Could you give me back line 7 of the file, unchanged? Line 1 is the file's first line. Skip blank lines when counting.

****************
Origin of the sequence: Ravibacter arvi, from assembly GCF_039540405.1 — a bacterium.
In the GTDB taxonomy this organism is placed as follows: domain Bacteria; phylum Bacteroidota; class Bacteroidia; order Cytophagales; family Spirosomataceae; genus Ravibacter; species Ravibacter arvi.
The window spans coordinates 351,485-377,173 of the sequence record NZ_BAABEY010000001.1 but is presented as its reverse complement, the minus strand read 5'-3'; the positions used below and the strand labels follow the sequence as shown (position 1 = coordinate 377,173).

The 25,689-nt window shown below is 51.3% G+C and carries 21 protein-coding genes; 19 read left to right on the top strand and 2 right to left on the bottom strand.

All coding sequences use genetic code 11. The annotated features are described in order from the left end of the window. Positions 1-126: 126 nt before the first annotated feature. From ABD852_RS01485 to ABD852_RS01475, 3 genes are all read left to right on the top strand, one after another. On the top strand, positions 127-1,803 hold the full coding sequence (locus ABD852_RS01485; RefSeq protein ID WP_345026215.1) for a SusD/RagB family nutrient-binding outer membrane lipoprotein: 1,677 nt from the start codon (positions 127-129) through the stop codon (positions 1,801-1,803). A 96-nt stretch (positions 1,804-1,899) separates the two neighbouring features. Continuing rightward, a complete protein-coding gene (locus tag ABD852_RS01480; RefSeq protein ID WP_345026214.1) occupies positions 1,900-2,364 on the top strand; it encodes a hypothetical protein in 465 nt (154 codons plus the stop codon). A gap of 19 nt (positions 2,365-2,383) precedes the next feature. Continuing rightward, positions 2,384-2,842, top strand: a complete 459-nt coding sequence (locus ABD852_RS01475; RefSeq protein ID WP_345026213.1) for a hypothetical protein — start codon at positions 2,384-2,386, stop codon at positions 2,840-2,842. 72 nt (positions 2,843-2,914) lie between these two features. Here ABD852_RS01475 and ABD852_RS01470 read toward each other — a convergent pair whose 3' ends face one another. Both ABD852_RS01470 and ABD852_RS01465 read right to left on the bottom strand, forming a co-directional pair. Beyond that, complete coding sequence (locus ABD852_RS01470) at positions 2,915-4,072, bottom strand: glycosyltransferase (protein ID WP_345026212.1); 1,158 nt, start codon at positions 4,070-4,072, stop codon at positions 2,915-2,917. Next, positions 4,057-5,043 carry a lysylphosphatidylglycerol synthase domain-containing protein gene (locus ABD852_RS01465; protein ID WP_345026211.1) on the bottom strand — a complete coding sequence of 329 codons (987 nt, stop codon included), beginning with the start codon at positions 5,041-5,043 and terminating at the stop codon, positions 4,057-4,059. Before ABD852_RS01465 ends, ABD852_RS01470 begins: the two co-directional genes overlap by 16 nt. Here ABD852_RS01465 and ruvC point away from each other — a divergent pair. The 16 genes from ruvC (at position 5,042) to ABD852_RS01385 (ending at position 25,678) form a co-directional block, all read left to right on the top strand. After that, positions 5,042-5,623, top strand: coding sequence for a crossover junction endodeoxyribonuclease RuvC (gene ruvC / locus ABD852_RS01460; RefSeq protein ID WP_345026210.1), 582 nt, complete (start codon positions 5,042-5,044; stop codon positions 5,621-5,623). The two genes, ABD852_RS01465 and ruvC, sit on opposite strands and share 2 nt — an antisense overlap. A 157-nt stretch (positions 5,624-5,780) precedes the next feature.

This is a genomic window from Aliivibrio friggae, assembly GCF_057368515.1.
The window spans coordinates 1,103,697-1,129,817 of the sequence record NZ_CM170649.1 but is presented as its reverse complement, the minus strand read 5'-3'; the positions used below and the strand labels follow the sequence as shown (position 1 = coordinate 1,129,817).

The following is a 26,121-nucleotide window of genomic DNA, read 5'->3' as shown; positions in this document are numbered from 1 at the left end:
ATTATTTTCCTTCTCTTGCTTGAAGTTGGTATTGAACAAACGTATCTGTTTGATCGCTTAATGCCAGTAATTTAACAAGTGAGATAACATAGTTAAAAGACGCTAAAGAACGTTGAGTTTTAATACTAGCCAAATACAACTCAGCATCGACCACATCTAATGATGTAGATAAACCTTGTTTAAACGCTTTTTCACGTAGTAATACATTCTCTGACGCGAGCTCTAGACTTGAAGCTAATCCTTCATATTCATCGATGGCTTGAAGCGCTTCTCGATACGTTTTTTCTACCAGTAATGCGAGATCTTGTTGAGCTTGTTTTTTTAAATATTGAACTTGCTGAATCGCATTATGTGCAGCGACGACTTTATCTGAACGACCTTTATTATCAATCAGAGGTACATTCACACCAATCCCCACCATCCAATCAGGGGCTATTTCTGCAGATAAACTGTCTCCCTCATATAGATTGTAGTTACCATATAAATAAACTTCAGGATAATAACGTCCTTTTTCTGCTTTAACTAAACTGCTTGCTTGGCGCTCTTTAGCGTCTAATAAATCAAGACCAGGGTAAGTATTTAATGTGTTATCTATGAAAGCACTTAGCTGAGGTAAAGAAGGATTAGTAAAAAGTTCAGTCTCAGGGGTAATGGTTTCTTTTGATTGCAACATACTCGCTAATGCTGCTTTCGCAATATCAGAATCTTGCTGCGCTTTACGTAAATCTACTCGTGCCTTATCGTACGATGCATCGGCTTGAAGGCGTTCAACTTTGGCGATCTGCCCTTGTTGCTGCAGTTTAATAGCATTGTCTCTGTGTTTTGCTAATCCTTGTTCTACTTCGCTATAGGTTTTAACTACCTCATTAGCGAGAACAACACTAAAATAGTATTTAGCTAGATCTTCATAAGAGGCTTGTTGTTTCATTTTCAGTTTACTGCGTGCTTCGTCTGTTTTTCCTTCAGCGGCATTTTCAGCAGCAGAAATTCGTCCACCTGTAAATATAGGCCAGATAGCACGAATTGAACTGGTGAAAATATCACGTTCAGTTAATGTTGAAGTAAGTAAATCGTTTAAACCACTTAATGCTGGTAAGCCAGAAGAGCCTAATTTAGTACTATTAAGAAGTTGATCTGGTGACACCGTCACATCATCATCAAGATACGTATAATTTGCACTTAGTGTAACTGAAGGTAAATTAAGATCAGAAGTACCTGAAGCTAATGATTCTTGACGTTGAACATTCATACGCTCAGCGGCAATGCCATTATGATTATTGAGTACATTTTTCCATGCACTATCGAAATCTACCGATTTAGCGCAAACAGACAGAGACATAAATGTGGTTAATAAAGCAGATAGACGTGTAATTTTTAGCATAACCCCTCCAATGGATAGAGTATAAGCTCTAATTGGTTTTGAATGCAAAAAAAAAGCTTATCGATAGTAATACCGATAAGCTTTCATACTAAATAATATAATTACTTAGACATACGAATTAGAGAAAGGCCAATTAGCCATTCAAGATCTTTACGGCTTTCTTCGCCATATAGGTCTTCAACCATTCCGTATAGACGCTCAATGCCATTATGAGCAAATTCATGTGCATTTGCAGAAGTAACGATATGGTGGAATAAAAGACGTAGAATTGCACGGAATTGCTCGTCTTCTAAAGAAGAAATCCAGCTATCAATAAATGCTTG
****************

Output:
The window spans coordinates 1,103,697-1,129,817 of the sequence record NZ_CM170649.1 but is presented as its reverse complement, the minus strand read 5'-3'; the positions used below and the strand labels follow the sequence as shown (position 1 = coordinate 1,129,817).